ot of negative press for D&D back in those days. Some people tried to link it to Satanism or teen suicide. Baloney. If anything, it was a great outlet for geeky kids to get together and have fun and to let their creative juices flow. I went on to play other RPGs later on, but D&D was the first and probably the most dear to my heart.

Nowadays I play games like Dragon's Age and Skyrim on my computer, and I enjoy them a lot. The graphics are just incredible. But a part of me still misses the interaction I had with others back when we all sat around a table and had an adventure together. Even multi-player online games can't compare with actually being in the same room together, talking and laughing and having a good time. I did briefly play D&D again as an adult with some friends and we had a great time. But that was many years ago, and I'm not sure where I'd find the time -or the right people - to do it now. I have too many other things I'm interested in. But I still look back on my playing days fondly.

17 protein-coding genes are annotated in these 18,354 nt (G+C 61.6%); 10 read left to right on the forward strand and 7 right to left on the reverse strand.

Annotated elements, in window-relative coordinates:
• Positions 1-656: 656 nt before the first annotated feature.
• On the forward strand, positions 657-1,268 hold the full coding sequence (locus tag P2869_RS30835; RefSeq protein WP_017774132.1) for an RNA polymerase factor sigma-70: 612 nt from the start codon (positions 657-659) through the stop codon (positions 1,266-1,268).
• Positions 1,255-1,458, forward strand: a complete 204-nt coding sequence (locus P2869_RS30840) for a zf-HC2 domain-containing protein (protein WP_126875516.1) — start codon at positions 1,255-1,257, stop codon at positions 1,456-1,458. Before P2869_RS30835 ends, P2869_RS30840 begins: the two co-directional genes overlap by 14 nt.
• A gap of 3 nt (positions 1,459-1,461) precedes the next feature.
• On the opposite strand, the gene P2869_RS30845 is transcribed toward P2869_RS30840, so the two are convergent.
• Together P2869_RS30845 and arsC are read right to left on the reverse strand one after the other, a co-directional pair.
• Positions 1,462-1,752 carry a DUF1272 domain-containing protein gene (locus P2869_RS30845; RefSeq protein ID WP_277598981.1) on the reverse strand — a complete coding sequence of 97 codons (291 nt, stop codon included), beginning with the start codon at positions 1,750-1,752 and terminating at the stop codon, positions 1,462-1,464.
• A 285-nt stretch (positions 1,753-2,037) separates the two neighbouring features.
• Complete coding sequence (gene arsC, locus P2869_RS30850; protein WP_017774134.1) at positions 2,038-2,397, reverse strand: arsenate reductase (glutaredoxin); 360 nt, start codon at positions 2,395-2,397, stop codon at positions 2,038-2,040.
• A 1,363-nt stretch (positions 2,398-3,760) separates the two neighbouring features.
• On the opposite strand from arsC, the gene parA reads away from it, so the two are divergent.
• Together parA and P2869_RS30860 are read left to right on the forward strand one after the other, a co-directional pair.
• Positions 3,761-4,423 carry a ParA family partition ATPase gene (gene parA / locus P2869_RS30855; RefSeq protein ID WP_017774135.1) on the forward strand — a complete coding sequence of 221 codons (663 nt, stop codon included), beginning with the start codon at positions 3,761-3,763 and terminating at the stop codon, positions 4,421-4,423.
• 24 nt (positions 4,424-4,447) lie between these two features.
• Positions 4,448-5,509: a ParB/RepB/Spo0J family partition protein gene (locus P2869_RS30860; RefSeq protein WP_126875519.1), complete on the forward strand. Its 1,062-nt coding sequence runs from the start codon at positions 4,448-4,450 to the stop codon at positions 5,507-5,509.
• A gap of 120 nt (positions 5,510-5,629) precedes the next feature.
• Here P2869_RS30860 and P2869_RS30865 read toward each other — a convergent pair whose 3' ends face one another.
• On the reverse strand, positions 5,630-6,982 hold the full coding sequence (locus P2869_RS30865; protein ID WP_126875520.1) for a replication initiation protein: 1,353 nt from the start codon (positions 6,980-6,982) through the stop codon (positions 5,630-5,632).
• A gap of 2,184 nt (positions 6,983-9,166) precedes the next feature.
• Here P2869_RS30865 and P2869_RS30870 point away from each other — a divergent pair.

So anybody else want to share their thoughts and experiences on the grand-daddy of all RPGs?

13 comments:

Weird WWII said...